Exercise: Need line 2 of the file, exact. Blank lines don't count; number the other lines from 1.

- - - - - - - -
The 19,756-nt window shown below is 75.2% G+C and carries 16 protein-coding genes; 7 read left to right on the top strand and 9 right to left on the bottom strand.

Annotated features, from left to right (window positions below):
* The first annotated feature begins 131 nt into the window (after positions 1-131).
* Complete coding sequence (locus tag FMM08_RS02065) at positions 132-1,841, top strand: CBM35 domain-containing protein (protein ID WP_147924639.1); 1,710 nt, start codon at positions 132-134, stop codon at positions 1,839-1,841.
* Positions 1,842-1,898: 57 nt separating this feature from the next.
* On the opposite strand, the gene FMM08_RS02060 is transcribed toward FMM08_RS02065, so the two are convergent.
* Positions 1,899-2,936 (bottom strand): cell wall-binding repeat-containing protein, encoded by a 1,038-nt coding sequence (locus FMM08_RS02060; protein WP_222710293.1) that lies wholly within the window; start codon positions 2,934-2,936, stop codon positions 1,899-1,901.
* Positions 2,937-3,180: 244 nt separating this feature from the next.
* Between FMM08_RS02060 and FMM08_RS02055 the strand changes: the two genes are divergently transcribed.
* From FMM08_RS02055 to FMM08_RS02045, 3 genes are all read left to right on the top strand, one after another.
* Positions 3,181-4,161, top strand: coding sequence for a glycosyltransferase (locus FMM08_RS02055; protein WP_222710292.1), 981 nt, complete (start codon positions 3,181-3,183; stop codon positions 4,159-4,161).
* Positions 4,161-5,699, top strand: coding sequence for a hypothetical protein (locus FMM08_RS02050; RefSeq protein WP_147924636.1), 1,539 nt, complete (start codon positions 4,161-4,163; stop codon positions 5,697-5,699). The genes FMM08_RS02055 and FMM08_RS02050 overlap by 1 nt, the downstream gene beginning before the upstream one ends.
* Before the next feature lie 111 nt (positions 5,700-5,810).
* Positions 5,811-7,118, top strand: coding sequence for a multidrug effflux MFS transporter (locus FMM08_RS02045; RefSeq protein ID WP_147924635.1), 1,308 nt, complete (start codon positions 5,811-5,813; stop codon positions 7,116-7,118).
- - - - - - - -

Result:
Annotated features, from left to right (window positions below):